July 22, 2014

Social Media Exploding and Twitter is Lighting the Fuse

Tomorrow, I plan on taking on the impossible. I need to sum up what’s happening on the web in the realm of social media for group of business people, and I only have about 30 minutes. I’m presenting on the web to the Flourtown Businesspersons Association, FBA, a group that spans several generations and obviously is a diverse audience from different lines of work.

I plan on briefly covering the history behind social media, about a minute. Discussing how eBay and other original online communities (remember listserv, bulletin boards, chat, etc.) have continued to evolve to the facebooks and Twitter of today.

Then, I’ll explain how facebook, LinkedIn, and Twitter have taken the online world by storm. Facebook offers advertisers the opportunity to get in front of 175 million pairs of eyes.

Finally, I’ll tackle some of the many examples of how people are using social networking, these new media tools and micro-blogging such as Twitter to find jobs (Dave Murray), recruit members (Coast Guard), and stay in contact with customers (TSA, Timbuk2, Zappos).

I’ll let you know how it goes.

Until next time, Tim

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Web sites I’ve designed, how best to feature them on my own site?

Recently, I’ve been wanting to redesign my own web site www.ravenwoodcreative.com. I’ve been so busy building other people’s sites lately that my own site has been neglected.

So I ask you what’s the best way to feature various sites on my own web site? Do I use Flash, or thumbnails with links, or some combination I haven’t thought of yet? I want something that looks cool but remains easy to update and change.

What do you recommend?

They cover a variety of businesses, from non-profit to a conceirge or architecture business.

TabithaHarrierConcierge.com

Flourtown Fire Company

Schaefer Design, LLC

Flourtown Businesspersons Association

and others.

Let me know, until next time, Tim

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Financial Crisis Puts Communication in the Forefront

Yesterday, I attended a local business association meeting and eventually the topic of the financial mess the country is in came up. With four bankers, a couple financial planners, and lots of small business owners and employees in the room, opinions were varied, but everyone was concerned.

For the bankers, communicating to their customers has recently become almost a full-time job. Everyone it seems is concerned about the FDIC coverage of their money. It seems staff meeting and lots of communication tools (web site, emails, newsletters, etc.) are being used to get their message to their customers.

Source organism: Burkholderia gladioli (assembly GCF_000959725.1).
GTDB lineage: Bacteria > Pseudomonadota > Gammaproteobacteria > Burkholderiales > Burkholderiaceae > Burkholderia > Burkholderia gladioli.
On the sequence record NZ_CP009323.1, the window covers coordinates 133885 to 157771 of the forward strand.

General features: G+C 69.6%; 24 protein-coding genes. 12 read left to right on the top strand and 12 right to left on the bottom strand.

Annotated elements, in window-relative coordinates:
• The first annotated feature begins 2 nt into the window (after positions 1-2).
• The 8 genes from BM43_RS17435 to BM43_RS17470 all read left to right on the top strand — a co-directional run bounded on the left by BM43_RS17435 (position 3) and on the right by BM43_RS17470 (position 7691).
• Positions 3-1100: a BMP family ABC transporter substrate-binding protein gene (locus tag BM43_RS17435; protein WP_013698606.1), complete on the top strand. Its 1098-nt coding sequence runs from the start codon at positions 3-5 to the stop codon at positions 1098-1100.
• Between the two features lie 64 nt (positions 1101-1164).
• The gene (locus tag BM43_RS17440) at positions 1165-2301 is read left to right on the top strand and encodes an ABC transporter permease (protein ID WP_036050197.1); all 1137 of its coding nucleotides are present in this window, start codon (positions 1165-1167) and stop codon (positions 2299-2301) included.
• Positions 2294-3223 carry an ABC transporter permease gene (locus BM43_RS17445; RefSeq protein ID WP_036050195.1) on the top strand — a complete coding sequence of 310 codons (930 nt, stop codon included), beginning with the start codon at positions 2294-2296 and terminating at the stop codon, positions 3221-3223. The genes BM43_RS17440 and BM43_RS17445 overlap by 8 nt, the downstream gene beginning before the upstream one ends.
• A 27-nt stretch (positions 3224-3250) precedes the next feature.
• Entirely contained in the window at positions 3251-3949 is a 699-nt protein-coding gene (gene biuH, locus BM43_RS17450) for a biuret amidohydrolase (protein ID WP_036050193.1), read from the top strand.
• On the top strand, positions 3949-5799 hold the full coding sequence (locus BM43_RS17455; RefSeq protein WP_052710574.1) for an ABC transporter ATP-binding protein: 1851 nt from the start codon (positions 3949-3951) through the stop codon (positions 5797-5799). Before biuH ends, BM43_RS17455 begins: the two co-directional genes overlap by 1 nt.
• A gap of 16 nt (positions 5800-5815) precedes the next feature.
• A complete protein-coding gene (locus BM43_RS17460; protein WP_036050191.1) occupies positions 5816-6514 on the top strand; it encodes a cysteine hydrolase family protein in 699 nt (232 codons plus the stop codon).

For financial planners, the FDIC is just one of the items they are answering questions about. IRA and 401(k) coverage and insurance are other items that are testing there communication skills. Individual meetings with clients are keeping them busy.

Some blamed the media for hyping the situation, but as WaMu joins Lehman Brothers, IndyMac and others it’s hard to blame the media 100% , as something is going on.  But why the confusion on what is happening in the marketplace? Most media outlets are doing their best to educate readers and viewers by putting animations of how mortgage securities are grouped together and sold, but when their value crumbled then the panic began.

The federal government outside the FDIC (who is using Suze Orman to educate) is doing a horrible job. communicating. It seems the politicians aren’t even sure why they are being asked to spend $700 billion. Approval ratings aside, what do you think of President Bush’s messages over the last few days?

Bloggers haven’t let it go by unnoticed.  Treasury Secretary Henry Paulson’s apparent lack of communication skills have become the topic for many. I heard that he made the mistake of asking for the blank check from Congress with only a 3 page summary of his plan. Brevity has it’s place in modern communications, but three pages doesn’t seem to do the job.

What do you think of the job your bank and you government is doing in communicating the issues and financial crisis to you? Let me know.

Until next time, Tim

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